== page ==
Hawksmoor Literary Elements

Hawksmoor Literary Elements


Historical fiction

Setting and Context

The first part of the story takes place in London in the 17th century and the second part of the story takes place in London in the 20th century.

Narrator and Point of View

The story is told from the perspective of a first-person narrator. In the first part of the book, the narrator is Nicholas Dryer and in the second part of the book, the story is told from the perspective of Inspector Nicholas.

Tone and Mood

The tone used in the story is a violent and yet detached one.

Protagonist and Antagonist

The antagonist is Nicholas Dryer and the protagonist is Inspector Nicholas.

Major Conflict

The major conflict is between the forces of the past and of the present that try to solve those conflicts.


The novel reaches its climax when Dryer feels as if he will be discovered and becomes erratic, killing everyone and behaving in a reckless manner.


In the first pages of the book, the narrator thinks to himself how his assistant will never be able to enjoy life if he follows in his master’s footsteps. This foreshadows the later events that will be revealed about the narrator and main character.


When the narrator describes the two Walters as being harmless and unaware of the ways their masters are affected by the events in their lives is an understatement as it is proved in the book.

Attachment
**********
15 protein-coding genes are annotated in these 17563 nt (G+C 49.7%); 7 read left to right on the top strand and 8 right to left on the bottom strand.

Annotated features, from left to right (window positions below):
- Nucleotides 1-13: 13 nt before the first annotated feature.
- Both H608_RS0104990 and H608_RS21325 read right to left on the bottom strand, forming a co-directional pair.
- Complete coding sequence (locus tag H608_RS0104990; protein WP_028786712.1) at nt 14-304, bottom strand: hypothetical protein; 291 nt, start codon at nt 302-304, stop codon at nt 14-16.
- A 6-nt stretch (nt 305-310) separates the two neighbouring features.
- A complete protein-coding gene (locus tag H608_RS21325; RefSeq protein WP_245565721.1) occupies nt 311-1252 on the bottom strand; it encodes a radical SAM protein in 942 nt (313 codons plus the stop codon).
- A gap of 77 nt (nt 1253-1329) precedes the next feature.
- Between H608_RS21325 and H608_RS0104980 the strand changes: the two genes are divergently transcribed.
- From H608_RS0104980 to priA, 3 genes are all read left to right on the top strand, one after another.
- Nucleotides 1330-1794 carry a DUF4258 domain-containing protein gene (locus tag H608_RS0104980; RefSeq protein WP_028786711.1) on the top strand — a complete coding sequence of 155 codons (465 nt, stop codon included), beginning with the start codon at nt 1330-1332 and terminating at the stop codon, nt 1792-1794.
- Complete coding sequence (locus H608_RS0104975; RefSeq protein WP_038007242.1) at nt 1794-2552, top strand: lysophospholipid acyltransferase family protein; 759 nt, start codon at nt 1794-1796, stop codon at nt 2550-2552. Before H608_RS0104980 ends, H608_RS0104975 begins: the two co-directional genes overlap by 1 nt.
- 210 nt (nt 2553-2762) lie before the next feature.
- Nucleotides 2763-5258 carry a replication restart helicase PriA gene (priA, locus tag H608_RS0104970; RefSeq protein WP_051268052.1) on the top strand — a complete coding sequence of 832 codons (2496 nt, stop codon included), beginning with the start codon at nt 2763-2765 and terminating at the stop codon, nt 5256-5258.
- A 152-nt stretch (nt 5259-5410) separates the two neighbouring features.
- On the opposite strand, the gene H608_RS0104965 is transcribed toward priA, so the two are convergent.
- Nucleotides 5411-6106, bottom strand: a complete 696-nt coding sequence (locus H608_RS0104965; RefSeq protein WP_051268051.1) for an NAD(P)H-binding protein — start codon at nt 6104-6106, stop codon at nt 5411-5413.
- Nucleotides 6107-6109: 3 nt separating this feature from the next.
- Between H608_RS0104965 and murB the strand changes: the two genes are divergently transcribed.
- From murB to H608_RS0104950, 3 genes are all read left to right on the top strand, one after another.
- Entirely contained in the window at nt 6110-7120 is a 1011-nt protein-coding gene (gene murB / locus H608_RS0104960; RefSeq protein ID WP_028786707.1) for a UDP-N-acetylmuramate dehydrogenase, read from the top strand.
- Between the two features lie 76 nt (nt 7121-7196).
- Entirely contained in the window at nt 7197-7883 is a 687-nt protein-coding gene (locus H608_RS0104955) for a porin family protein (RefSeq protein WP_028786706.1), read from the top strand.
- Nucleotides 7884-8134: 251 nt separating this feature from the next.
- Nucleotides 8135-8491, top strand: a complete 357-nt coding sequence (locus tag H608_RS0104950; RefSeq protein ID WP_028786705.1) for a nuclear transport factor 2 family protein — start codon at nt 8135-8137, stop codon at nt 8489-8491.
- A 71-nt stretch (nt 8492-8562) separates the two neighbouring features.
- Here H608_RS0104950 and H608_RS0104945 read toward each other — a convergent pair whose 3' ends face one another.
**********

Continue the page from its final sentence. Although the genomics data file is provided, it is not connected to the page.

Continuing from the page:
In the second chapter of the book, the narrator describes a boy named Thomas who follows a strange man into the tunnels beneath the church. During his time in the tunnels, he hears a voice telling him to climb higher and higher. This may allude to the fact that Thomas died because something similar happened to another boy who climbed the church and fell to his death.


An important image is the way the characters present the churches in the 20th century. The churches are seen as being threatening and imposing. Because of this, many avoid getting near them out of fear. The image of the church is thus important because it shows just how much the image of the church could influence those who saw it.


A paradoxical element in the novel is the way in which Dryer felt as if his assistant was harmless but the letter sent by Walter scared him in a way he could not understand.


In the first sentences of the first part of the book, the narrator draws a parallel between erecting a building with that of writing a book. The narrator compares the two processes and shows how there are many similarities between the two and how they are on a fundamental level almost the same. This parallelism has the purpose of highlighting just how complex the two actions are and how in both cases there is a need for hard work and patience.

Metonymy and Synecdoche

The term Scriptures is used in the book by Dryer in a general way to make reference to the books he considered as being worth studied and to make reference to a collection of books rather than just a single book.



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